Oracle is ready to reveal 'bombshell' details about Google's Android business
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Oracle is hoping to convince a jury to make Google pay Oracle billions of dollars in damages.
On the other hand, Google may be able to convince the jury that the Oracle Java software it used in Android falls within the "fair use" provision of copyright law. And that would mean Google has the right to use it for free and will owe Oracle nothing.
Oracle's lawsuit which was broken up into different parts, a trial on copyright, a trial on patents and a trial on damages.
In the copyright trial so far, a jury first determined that Google did copy the code. But the judge basically overruled the jury's decision and handed the win to Google. Then an appeals court sided with Oracle and the Supreme Court refused to take the case, leaving Oracle's appellate win standing.
Now, a new jury will decide whether Google had the right to use the code for free. If they decide the answer is "no," then they will have to figure out how much Google owes Oracle. Oracle originally sued Google for $6 billion in 2011, claiming that Android illegally copied part of Java, but at that the judge rejected the amount as being ridiculously too high.
So Oracle can be expected to go for the jugular to convince the world that it is owed a lot in damages.
To do that, we can expect Oracle to reveal a lot of juicy new details about Google's Android business, our sources believe.
This could include stories about how Google worried about the iPhone and felt it needed do something to own the mobile market, or it would find itself out of business in a decade, sources tell us. Remember, Apple cofounder Steve Jobs felt stabbed in the back by Android, since Google's then-CEO Eric Schmidt was on Apple's board.
On the other hand, Google has also been petitioning the court not to allow Oracle to reveal confidential details about its Android business. So we'll see.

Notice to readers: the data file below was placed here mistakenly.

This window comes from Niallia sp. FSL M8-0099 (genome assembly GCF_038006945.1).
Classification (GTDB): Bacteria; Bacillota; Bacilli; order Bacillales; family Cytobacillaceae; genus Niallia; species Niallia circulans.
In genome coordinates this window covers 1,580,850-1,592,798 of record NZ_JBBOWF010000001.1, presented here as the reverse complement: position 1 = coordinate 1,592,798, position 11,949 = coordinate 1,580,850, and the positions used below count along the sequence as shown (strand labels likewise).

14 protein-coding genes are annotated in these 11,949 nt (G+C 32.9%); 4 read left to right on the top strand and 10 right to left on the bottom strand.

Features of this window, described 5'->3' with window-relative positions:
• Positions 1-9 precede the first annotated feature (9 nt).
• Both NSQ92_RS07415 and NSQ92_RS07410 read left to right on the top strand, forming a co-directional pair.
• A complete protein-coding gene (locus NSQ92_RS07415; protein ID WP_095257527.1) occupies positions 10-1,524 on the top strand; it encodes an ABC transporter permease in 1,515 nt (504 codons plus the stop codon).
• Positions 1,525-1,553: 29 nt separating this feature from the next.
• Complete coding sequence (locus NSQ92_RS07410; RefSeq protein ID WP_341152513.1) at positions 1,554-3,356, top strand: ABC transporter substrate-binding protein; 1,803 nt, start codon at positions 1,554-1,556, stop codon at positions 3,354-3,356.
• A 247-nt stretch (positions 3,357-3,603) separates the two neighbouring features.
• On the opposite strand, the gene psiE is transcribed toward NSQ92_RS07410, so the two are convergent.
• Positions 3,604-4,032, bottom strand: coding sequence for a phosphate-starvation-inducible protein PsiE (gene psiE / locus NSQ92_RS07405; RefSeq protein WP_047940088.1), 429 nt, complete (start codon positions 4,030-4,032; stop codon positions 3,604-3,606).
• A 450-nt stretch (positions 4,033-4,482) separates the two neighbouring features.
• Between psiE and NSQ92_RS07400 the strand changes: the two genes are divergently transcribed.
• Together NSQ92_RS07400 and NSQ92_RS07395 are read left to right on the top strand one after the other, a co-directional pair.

Even leading up to this trial, Oracle has been revealing secretive parts of Google's Android business. In January, Oracle revealed that Google paid Apple $1 billion in 2014 to keep Google search on the iPhone.
Oracle attorneys, using their own analysts, said they thought Android had generated $31 billion for Google, with $22 billion in profit.
The irony is that Oracle didn't own Java at the time Google created Android back in 2008 - Sun Microsystems did. Oracle bought Sun, and Java with it, for $7.4 billion in 2009. (Really more like $5.4 billion if you subtract Sun's cash on hand.)
That means Oracle originally wanted Google to pay Oracle more for violating Java's copyright than Oracle paid for Sun in total!
Oracle says that it's been maintaining, improving, and investing in Java ever since, so it deserves money for the thwarted mobile business Java may have had, which, it will argue, was killed by Android.
Meanwhile, this suit has put a big rift between the two companies. Oracle cofounder Larry Ellison once said, "I think what they did was - was - absolutely evil."
And Google cofounder Larry Page once said that this lawsuit shows that Oracle is a roadblock to faster progress in the tech industry. "Money is more important to them" than cooperation, he said.
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